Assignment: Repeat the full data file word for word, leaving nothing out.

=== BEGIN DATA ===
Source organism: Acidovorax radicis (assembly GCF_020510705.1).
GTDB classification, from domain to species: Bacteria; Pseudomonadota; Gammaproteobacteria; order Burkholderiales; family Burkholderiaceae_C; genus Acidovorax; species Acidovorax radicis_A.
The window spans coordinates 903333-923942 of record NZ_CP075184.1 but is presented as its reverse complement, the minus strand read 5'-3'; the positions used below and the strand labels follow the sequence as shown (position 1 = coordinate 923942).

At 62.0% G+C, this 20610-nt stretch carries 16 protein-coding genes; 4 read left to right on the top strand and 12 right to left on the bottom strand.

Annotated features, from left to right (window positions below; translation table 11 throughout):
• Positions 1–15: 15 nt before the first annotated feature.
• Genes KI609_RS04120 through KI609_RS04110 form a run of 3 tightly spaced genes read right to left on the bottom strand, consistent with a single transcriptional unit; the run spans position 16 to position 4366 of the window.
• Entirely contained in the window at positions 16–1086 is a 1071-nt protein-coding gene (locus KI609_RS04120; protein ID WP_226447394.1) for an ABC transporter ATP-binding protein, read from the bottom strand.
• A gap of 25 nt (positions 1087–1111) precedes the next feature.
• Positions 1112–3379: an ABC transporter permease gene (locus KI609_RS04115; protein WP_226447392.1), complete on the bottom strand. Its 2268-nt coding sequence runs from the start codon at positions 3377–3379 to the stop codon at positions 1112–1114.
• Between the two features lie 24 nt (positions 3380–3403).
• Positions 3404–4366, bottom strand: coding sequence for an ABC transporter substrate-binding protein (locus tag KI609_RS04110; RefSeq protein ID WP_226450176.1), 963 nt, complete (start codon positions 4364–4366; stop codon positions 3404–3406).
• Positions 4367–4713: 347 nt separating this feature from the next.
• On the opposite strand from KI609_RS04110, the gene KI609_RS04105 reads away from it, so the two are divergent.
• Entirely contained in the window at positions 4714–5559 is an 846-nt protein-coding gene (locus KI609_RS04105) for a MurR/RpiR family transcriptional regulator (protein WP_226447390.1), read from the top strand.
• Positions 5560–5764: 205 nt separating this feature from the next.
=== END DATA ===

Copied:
Source organism: Acidovorax radicis (assembly GCF_020510705.1).
GTDB classification, from domain to species: Bacteria; Pseudomonadota; Gammaproteobacteria; order Burkholderiales; family Burkholderiaceae_C; genus Acidovorax; species Acidovorax radicis_A.
The window spans coordinates 903333-923942 of record NZ_CP075184.1 but is presented as its reverse complement, the minus strand read 5'-3'; the positions used below and the strand labels follow the sequence as shown (position 1 = coordinate 923942).

At 62.0% G+C, this 20610-nt stretch carries 16 protein-coding genes; 4 read left to right on the top strand and 12 right to left on the bottom strand.

Annotated features, from left to right (window positions below; translation table 11 throughout):
• Positions 1–15: 15 nt before the first annotated feature.
• Genes KI609_RS04120 through KI609_RS04110 form a run of 3 tightly spaced genes read right to left on the bottom strand, consistent with a single transcriptional unit; the run spans position 16 to position 4366 of the window.
• Entirely contained in the window at positions 16–1086 is a 1071-nt protein-coding gene (locus KI609_RS04120; protein ID WP_226447394.1) for an ABC transporter ATP-binding protein, read from the bottom strand.
• A gap of 25 nt (positions 1087–1111) precedes the next feature.
• Positions 1112–3379: an ABC transporter permease gene (locus KI609_RS04115; protein WP_226447392.1), complete on the bottom strand. Its 2268-nt coding sequence runs from the start codon at positions 3377–3379 to the stop codon at positions 1112–1114.
• Between the two features lie 24 nt (positions 3380–3403).
• Positions 3404–4366, bottom strand: coding sequence for an ABC transporter substrate-binding protein (locus tag KI609_RS04110; RefSeq protein ID WP_226450176.1), 963 nt, complete (start codon positions 4364–4366; stop codon positions 3404–3406).
• Positions 4367–4713: 347 nt separating this feature from the next.
• On the opposite strand from KI609_RS04110, the gene KI609_RS04105 reads away from it, so the two are divergent.
• Entirely contained in the window at positions 4714–5559 is an 846-nt protein-coding gene (locus KI609_RS04105) for a MurR/RpiR family transcriptional regulator (protein WP_226447390.1), read from the top strand.
• Positions 5560–5764: 205 nt separating this feature from the next.